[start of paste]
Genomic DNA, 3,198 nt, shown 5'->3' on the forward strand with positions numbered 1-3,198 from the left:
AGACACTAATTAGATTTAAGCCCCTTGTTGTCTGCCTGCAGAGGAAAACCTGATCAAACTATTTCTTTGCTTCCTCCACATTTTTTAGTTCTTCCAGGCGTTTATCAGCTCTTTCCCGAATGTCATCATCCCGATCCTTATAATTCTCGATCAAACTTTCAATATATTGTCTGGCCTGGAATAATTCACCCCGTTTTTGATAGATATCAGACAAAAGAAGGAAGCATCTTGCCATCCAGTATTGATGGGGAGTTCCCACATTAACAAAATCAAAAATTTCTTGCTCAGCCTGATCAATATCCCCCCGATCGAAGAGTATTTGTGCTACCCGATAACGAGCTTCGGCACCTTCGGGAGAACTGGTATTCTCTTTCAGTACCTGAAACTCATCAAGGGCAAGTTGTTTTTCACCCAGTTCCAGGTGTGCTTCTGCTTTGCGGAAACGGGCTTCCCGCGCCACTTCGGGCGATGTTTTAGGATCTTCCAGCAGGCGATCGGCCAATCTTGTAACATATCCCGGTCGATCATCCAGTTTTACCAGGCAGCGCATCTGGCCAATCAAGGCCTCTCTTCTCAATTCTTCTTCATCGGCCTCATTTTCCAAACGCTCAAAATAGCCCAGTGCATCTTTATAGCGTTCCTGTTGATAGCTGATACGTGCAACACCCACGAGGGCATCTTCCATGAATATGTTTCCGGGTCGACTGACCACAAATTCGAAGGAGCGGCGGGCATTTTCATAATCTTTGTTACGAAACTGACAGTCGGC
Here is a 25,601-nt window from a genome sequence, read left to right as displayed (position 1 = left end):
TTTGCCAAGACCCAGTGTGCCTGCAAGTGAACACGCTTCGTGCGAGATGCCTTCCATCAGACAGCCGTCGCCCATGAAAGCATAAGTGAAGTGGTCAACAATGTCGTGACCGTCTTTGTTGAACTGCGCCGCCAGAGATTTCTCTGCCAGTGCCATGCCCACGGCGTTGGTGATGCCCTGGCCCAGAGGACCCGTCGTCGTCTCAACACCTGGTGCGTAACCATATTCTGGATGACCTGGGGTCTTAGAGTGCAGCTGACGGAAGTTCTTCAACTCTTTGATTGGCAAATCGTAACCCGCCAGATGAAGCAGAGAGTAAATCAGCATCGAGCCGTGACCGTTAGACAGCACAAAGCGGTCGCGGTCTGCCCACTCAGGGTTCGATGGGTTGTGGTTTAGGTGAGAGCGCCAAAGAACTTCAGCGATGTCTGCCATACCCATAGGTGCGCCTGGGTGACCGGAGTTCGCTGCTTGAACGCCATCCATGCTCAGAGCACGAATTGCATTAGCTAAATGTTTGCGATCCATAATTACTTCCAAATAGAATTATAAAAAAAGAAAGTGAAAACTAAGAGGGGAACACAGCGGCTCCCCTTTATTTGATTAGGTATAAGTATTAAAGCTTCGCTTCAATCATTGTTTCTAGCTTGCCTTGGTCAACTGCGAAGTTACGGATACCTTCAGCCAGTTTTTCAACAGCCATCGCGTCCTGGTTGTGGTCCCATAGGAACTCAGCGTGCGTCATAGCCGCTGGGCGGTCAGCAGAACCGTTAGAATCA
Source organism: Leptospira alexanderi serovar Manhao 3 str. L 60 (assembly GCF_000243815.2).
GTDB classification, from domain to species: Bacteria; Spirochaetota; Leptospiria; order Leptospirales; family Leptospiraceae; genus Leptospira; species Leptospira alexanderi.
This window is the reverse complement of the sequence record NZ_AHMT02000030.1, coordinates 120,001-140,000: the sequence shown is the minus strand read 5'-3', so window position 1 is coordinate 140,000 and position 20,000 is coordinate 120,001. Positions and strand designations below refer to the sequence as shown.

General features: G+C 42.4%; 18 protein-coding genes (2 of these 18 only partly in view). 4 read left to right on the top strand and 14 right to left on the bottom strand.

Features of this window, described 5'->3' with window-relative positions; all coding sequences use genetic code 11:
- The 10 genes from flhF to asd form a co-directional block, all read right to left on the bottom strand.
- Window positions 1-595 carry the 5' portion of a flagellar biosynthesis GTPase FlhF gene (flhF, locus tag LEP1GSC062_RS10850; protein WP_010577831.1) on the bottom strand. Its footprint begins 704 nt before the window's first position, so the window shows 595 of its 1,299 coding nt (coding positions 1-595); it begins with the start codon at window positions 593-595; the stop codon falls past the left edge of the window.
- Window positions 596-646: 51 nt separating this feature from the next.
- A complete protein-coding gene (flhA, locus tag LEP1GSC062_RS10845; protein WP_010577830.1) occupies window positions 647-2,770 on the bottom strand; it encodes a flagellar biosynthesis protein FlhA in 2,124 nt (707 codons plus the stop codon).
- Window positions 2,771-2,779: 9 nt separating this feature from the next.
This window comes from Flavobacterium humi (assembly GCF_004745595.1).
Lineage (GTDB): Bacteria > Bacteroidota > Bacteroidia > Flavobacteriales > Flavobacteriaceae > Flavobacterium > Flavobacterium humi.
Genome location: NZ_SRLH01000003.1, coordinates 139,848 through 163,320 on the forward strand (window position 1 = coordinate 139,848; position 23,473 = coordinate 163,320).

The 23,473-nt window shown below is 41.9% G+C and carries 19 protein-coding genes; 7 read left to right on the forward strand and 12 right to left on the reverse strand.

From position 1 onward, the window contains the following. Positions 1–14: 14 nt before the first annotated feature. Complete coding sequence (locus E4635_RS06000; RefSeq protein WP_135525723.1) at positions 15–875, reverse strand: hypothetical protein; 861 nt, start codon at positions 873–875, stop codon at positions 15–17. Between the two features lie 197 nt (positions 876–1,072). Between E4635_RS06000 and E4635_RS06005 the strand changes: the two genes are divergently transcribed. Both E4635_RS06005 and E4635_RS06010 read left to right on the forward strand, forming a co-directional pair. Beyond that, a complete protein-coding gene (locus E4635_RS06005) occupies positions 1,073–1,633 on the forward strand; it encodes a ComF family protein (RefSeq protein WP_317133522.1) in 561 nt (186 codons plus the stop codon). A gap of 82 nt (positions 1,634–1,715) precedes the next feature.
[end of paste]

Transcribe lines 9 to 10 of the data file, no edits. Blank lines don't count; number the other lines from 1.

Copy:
Features of this window, described 5'->3' with window-relative positions; all coding sequences use genetic code 11:
- The 10 genes from flhF to asd form a co-directional block, all read right to left on the bottom strand.